Thursday, December 17, 2009

Advent, Awaiting the Birth

I didn't grow up going to church. My mother gave up religion early when she realized that history books and the bible don't jive and no one could give her a good enough answer as to why. My father was raised Irish Catholic, was a Hare Krisna for a while before I was born and, though I believe he has a personal faith and spirituality, never shared it with his family or pursued organized religion. For a while when I was in middle school my mom tried out a local Unitarian Universalist church but though it provided a community for us for a while it never quite stuck. I attended UU churches in college and afterwards but as my personal spirituality grew I found those churches lacking. One year in college my sister and I attended a "modern/evangelical/charismatic" Christian church for an Easter service and I attended a Catholic service that same spring. The Christian service gave me a sense of communal worship I enjoyed, and the Catholic service the sense of tradition I craved, but I couldn't deal with the theology of either.

This winter I started attending a Friends church in my neighborhood. The Friends, or Quakers, are a Christian community most known for their work in social justice and peace as well as their unique, silent worship. I finally quit thinking about going and just went and you know what? I love it. Really, really love it. This church uses a mix of standard churchy stuff like singing, readings and out-loud prayer along with time of silent worship. I found it amazingly refreshing, friendly and welcoming. It has really enhanced my Advent celebration and given me lots to think about this winter.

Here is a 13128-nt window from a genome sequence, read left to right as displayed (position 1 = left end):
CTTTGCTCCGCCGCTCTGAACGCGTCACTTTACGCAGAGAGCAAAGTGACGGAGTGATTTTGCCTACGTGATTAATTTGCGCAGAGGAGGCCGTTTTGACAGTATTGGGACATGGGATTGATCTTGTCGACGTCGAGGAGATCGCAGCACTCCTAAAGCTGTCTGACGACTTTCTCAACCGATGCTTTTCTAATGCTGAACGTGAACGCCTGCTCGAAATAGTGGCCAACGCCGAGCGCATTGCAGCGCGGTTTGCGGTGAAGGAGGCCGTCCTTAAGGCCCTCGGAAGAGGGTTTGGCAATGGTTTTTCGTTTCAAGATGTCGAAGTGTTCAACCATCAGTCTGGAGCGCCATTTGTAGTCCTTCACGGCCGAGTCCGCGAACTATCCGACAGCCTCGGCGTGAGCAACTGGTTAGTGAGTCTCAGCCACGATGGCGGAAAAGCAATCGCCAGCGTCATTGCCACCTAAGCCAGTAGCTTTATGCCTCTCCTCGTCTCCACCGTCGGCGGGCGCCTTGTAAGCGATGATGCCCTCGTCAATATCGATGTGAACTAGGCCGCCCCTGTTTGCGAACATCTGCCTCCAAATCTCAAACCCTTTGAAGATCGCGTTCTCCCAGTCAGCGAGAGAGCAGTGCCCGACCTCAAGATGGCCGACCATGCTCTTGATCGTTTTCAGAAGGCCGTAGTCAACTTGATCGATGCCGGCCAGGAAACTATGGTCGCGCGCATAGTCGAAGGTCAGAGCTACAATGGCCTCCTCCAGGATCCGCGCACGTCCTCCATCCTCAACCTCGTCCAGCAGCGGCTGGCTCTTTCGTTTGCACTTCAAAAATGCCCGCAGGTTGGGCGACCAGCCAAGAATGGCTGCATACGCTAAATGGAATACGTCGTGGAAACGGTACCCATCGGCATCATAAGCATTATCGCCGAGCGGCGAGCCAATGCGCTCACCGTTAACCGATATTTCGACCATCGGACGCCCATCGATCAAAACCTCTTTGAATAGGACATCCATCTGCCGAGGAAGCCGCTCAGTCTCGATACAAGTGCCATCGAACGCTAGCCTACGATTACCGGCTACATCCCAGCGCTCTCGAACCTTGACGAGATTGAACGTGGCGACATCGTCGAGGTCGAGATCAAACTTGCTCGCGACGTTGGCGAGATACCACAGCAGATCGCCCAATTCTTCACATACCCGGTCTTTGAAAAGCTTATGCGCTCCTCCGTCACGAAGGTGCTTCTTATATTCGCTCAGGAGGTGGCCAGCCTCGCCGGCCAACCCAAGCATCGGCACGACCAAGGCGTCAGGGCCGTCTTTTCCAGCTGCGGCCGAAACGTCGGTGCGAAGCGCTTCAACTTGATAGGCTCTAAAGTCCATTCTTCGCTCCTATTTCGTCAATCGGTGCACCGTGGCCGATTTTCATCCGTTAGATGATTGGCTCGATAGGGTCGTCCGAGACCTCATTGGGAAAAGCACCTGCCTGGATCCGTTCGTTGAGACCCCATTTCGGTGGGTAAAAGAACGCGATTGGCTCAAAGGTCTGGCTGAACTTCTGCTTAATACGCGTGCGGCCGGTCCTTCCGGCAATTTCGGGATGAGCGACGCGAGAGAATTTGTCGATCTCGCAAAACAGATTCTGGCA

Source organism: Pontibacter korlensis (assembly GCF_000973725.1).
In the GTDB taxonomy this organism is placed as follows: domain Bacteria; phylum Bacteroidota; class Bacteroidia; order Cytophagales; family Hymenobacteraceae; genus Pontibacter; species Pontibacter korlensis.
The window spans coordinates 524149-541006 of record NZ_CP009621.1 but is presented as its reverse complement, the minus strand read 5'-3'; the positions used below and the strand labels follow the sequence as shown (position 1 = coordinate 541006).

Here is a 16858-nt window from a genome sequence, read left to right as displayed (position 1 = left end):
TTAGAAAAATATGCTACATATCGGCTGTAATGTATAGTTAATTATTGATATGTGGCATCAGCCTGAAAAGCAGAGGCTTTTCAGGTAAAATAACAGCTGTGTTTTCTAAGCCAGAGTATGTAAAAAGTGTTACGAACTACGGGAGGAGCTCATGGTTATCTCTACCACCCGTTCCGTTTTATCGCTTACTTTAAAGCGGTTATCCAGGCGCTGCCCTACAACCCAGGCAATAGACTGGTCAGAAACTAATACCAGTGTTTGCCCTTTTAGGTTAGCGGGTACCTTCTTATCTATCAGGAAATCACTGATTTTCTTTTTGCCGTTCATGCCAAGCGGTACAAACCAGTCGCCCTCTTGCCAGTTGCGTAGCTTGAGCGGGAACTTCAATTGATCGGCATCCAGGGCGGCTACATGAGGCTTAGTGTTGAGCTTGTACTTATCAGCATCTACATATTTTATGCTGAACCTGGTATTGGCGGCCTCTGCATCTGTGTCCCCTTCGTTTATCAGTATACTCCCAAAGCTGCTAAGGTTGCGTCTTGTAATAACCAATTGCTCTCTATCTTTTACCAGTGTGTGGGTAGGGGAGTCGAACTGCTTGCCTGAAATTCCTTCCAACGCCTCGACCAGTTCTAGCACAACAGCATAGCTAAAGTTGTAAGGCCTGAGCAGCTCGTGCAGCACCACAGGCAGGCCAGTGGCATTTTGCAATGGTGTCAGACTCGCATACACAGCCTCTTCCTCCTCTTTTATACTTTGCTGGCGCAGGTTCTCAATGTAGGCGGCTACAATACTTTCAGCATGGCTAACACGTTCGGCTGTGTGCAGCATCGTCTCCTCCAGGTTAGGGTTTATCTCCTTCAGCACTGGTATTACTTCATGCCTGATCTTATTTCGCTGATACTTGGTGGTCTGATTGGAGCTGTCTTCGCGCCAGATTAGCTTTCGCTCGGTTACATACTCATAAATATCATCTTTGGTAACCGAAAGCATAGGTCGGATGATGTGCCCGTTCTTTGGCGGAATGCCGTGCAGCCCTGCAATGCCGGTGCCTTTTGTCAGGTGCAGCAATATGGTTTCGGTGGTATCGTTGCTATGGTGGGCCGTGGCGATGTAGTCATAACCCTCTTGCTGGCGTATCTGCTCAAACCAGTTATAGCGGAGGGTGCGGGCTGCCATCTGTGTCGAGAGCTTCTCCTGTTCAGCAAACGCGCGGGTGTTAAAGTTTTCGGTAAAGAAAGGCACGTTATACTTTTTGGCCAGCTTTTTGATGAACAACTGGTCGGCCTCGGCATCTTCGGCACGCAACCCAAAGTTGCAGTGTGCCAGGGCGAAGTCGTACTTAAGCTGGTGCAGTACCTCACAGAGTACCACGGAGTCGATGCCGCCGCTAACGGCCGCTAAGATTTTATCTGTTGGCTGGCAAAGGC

In the Christian tradition, Advent is the season of waiting and preparing before the birth of Jesus at Christmas. In my evolving eclectic pagan tradition, Advent is a season of waiting and preparing for the birth of the New Year's sun at Solstice. Considering the Bible doesn't say anything about December 25, lights, trees, cookies or hot toddies, I see no reason not to celebrate Advent just because it's been coopted by the Christians for the last thousand years.

Like I noted last post, I am decorating my advent creche again this year specifically using the Waldorf/Steiner tradition of decorating it according to the four realms of the natural world. It was quite bare the first week but it now has stones and crystals, evergreen boughs and animal figurines interspersed between the candles. Next week comes the fairy god mothers, wise men and goddesses and finally, on Solstice and Christmas eves, the baby Son and Sun.

In addition to decorating my creche and lighting candles I have been working towards being mindful of the four realms of creation during each week of Advent. During the second week I walked in the woods on a windy day and was very, very aware of the trees above me. I truly feared that a limb or a tree would come down on me and that fear kept the trees present in the front of my mind the whole afternoon. I collected fallen fir and cedar branches that day and took some holly from a tree in my yard to decorate my creche. The third Sunday of Advent included a trip to a dog park and making gingerbread cookies in the shapes of woodland creatures. Gingerbread hedgehogs are possibly the cutest things ever. I also filled all the bird feeders that week. This last week of Advent will include parties with my friends and more gingerbread men (and women).

Spicy Gingerbread Cookies

1 cup butter, softened
1 cup light brown sugar
1 cup molasses
2 egg yolks
2 tsp grated fresh ginger
4 1/4 cups flour (any mix of white and whole wheat you would like)
1 tsp cinnamon
1 tsp allspice or nutmeg
2 tsp cloves
2 tsp ground ginger
1/2 tsp finely ground black pepper
1 tsp salt
1 tsp baking soda
1 tsp baking powder
more flour for rolling out